It seems to happen every time. In any given conversation with people who aren’t in money-related professions (accountant, financial advisor, bookkeeper, tax preparer, etc.), when the words “budget” or “cash flow statement” come up, they get a look on their face as if someone shoved a handful of Sour Patch Kids™ in their mouth.
Even when talking with someone in money-related fields, when it comes to their own personal budget or cash flow, they get that same look. They KNOW the value of these things and they know the difference between them, but when thinking about them in their own personal lives, they get the screaming heebie-jeebies just like everyone else. Well, except perhaps for the really nerdy among us that like that sort of thing.
Why is that negative reaction the most common? Let’s take a closer look at these two important financial statements to make it easier to understand why they’re so useful and not as frightening as people think.
A cash flow statement, either personal or business, is merely a breakdown of what money came in, what money went out, and what it was spent on during a given period. Notice the past tense used in all those; that’s on purpose. A standard cash flow statement is simply a historical record of what actually happened to the money for a particular period of time. It passes no judgements, it should tell no lies; it merely says, “this is what YOU did with YOUR money, good, bad, or indifferent”.
Knowing what your money got spent on and where it came from is critically important. If you don’t know your true situation of where it came from and where it went, you have no way, other than gut instinct, to guide your own money behavior. When it comes to money, human gut instinct is notoriously bad.
I’m not suggesting that you track every penny that comes and goes every day for the rest of your life. I would be the world’s biggest hypocrite if I said that. But sometimes doing exactly that for a month or two, or even a quarter, IS necessary to see just what’s happening with your money and if it lines up with what your instinct told you.
Budgets are the tool we use to (hopefully) tell our money where it should go and what it should do so that it behaves in a constructive manner. We want our money working for us, to do things like pay off debt or save for a future expense, and of course pay our regular monthly living expenses like food, utilities, entertainment and dining out.
The budget is an aspirational document and it looks to the future. It’s what we want to happen with our money and our lives going forward. It’s something we use to remind ourselves when we’re considering blowing a pile of money on an impromptu weekend trip to the beach, that we have other uses and goals for that money and maybe we shouldn’t be blowing it. If we really want a trip to the beach, we should introduce it in the budget and allocate some money towards a savings goal that is earmarked for that sort of thing.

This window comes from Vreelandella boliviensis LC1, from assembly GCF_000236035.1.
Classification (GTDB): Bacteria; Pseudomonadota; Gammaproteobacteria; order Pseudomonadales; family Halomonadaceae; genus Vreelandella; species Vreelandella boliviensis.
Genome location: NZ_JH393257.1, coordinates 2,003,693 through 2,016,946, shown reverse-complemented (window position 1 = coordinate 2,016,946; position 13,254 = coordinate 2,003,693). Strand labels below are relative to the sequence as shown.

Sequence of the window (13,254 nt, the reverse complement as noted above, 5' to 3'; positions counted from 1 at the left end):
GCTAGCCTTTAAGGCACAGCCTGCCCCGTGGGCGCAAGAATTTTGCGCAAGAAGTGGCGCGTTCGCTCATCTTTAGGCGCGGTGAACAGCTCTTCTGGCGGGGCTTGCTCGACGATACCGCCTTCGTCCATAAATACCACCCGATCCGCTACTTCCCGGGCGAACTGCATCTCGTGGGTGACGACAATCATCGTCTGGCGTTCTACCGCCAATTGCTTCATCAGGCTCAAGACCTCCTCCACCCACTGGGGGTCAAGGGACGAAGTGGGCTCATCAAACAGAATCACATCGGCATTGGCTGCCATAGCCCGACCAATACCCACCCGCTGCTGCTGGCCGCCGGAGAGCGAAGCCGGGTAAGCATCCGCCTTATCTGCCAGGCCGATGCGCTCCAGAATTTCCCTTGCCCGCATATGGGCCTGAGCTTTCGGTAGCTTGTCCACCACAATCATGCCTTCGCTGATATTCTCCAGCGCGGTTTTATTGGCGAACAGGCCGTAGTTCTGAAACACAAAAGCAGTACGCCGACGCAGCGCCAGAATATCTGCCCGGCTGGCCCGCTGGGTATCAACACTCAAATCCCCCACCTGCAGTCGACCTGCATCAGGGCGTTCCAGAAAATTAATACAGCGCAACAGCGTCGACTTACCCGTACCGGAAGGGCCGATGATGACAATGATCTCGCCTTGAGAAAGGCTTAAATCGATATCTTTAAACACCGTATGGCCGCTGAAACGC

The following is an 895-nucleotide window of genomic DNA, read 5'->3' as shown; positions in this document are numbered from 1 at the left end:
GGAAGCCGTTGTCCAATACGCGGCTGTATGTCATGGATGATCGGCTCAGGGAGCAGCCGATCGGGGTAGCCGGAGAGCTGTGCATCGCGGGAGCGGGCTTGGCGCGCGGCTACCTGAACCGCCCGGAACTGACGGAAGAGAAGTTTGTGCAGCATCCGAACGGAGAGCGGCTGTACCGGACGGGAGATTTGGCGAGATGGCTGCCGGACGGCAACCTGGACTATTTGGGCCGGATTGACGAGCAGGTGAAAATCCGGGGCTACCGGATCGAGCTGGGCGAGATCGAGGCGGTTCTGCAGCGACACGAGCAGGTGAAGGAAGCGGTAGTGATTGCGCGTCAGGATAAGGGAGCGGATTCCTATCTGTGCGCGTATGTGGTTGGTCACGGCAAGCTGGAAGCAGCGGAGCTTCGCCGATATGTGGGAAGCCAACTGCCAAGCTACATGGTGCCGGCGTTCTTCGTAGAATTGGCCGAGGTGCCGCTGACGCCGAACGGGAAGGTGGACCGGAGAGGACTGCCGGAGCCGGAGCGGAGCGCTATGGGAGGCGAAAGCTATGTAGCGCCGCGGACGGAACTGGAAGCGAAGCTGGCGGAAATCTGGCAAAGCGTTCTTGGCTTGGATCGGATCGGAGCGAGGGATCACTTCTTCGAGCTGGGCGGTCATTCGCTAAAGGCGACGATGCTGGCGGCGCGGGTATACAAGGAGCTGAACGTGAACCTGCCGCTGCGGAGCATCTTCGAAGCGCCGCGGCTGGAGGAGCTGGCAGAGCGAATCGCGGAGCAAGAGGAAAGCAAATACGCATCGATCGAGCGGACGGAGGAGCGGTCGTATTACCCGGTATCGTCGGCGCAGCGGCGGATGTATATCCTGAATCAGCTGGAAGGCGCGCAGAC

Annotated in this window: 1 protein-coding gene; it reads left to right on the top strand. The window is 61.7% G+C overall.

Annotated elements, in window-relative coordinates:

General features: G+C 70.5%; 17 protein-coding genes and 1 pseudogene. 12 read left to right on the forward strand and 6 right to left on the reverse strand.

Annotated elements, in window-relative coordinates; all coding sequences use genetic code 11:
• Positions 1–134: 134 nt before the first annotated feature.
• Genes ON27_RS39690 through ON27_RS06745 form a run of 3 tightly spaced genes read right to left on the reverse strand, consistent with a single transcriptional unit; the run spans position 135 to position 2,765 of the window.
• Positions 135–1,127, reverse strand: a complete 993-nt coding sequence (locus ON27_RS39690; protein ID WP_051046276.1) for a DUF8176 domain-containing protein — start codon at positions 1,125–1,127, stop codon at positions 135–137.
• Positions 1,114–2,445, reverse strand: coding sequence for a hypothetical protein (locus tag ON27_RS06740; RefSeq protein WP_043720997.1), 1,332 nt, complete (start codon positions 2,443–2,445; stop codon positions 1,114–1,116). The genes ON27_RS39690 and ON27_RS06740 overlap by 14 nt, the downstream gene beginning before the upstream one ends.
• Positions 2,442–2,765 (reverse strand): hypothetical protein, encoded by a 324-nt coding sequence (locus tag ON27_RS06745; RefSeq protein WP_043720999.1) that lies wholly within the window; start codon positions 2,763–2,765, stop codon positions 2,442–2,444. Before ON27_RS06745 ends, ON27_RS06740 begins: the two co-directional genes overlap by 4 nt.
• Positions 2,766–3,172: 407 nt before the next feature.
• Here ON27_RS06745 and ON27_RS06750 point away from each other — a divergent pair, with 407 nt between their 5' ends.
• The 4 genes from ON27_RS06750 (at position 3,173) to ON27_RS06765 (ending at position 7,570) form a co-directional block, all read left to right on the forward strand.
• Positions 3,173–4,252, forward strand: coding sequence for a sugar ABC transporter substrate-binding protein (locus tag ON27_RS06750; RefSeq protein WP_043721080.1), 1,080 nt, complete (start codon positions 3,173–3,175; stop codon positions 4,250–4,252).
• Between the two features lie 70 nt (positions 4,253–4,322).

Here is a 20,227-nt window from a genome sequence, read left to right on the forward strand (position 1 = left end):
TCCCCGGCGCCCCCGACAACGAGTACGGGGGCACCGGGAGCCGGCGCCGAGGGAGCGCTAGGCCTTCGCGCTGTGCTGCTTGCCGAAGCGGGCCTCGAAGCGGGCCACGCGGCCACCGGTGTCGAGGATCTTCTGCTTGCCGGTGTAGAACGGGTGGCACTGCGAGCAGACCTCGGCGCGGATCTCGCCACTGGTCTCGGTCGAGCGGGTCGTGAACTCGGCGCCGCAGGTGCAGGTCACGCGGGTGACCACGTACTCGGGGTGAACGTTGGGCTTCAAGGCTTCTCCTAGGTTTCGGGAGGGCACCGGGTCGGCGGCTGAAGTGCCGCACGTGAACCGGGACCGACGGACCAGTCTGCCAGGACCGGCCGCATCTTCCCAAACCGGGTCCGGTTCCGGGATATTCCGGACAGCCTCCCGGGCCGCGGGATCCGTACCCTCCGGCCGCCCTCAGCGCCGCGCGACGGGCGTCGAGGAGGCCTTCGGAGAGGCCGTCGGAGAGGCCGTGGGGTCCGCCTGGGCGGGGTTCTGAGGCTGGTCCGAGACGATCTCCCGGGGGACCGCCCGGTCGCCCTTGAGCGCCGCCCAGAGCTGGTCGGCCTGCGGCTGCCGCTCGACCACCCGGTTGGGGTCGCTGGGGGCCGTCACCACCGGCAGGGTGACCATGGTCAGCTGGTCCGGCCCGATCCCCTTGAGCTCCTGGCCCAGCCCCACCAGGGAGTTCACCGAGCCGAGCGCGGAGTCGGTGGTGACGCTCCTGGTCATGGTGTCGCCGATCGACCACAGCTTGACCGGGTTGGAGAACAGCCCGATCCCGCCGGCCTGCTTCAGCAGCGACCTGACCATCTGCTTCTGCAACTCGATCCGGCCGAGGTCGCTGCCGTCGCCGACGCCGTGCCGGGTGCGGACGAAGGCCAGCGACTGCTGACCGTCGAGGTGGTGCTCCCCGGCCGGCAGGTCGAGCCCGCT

We build the budget when we’re in our logical, thoughtful, and down-to-earth mode so that we can use it to reinforce our goals of saving for tomorrow, rather than spending for today. It’s ok to dream while budgeting; it is an aspirational document after all. But those dreams should be grounded in the reality that there is only so much money to go around and there are priorities to be addressed.
Not such dirty words
Maybe it’s the tedious nature of tracking money to build a cash flow statement that makes people hate it. Maybe it’s the guilt that may occur when realizing just how much has gone to impulse buys or inconsequential purchases. Perhaps it’s the Peter Pan feeling of not wanting to grow up and make rational, sometimes sacrificial, decisions about how to budget our money that keeps people from doing it with any seriousness.
I can only speculate on why budgeting and cash flow awareness aren’t a bigger thing in people’s financial lives. I can, however, give you one cold, hard truth: those people that do a budget and keep an eye on their cash flow have a much better chance of achieving their goals and generally end up wealthier than the ones who don’t do it.